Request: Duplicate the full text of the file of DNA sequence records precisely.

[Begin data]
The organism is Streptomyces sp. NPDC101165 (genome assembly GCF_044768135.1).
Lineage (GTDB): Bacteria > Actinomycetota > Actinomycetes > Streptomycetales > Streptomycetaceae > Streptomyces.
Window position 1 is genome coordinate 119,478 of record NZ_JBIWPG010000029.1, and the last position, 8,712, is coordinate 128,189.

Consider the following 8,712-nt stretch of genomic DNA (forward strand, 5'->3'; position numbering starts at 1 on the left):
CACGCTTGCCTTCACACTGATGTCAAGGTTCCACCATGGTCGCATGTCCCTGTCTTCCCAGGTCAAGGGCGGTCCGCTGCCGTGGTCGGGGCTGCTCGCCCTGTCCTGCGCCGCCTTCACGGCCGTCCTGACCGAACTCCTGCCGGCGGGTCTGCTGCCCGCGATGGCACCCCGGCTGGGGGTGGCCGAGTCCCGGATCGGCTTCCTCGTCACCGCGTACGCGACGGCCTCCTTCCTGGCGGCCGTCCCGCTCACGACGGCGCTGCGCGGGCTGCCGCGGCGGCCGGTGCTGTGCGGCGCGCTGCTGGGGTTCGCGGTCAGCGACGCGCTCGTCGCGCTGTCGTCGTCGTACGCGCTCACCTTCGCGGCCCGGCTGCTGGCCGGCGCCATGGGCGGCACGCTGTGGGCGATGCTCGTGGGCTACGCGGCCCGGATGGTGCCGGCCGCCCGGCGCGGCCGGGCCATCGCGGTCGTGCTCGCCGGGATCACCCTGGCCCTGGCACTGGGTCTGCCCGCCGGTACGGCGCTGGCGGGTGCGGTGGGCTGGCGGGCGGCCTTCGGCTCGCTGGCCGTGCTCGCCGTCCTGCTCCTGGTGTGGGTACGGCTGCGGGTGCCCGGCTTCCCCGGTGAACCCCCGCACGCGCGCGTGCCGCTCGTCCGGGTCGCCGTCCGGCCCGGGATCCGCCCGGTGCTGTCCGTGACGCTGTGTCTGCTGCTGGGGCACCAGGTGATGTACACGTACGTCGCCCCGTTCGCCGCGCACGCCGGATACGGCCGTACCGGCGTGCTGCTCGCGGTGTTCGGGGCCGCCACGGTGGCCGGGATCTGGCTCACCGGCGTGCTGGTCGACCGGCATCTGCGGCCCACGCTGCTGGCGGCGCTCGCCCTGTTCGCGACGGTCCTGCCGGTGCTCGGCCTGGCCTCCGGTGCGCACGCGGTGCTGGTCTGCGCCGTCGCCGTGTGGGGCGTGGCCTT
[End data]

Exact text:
The organism is Streptomyces sp. NPDC101165 (genome assembly GCF_044768135.1).
Lineage (GTDB): Bacteria > Actinomycetota > Actinomycetes > Streptomycetales > Streptomycetaceae > Streptomyces.
Window position 1 is genome coordinate 119,478 of record NZ_JBIWPG010000029.1, and the last position, 8,712, is coordinate 128,189.

Consider the following 8,712-nt stretch of genomic DNA (forward strand, 5'->3'; position numbering starts at 1 on the left):
CACGCTTGCCTTCACACTGATGTCAAGGTTCCACCATGGTCGCATGTCCCTGTCTTCCCAGGTCAAGGGCGGTCCGCTGCCGTGGTCGGGGCTGCTCGCCCTGTCCTGCGCCGCCTTCACGGCCGTCCTGACCGAACTCCTGCCGGCGGGTCTGCTGCCCGCGATGGCACCCCGGCTGGGGGTGGCCGAGTCCCGGATCGGCTTCCTCGTCACCGCGTACGCGACGGCCTCCTTCCTGGCGGCCGTCCCGCTCACGACGGCGCTGCGCGGGCTGCCGCGGCGGCCGGTGCTGTGCGGCGCGCTGCTGGGGTTCGCGGTCAGCGACGCGCTCGTCGCGCTGTCGTCGTCGTACGCGCTCACCTTCGCGGCCCGGCTGCTGGCCGGCGCCATGGGCGGCACGCTGTGGGCGATGCTCGTGGGCTACGCGGCCCGGATGGTGCCGGCCGCCCGGCGCGGCCGGGCCATCGCGGTCGTGCTCGCCGGGATCACCCTGGCCCTGGCACTGGGTCTGCCCGCCGGTACGGCGCTGGCGGGTGCGGTGGGCTGGCGGGCGGCCTTCGGCTCGCTGGCCGTGCTCGCCGTCCTGCTCCTGGTGTGGGTACGGCTGCGGGTGCCCGGCTTCCCCGGTGAACCCCCGCACGCGCGCGTGCCGCTCGTCCGGGTCGCCGTCCGGCCCGGGATCCGCCCGGTGCTGTCCGTGACGCTGTGTCTGCTGCTGGGGCACCAGGTGATGTACACGTACGTCGCCCCGTTCGCCGCGCACGCCGGATACGGCCGTACCGGCGTGCTGCTCGCGGTGTTCGGGGCCGCCACGGTGGCCGGGATCTGGCTCACCGGCGTGCTGGTCGACCGGCATCTGCGGCCCACGCTGCTGGCGGCGCTCGCCCTGTTCGCGACGGTCCTGCCGGTGCTCGGCCTGGCCTCCGGTGCGCACGCGGTGCTGGTCTGCGCCGTCGCCGTGTGGGGCGTGGCCTT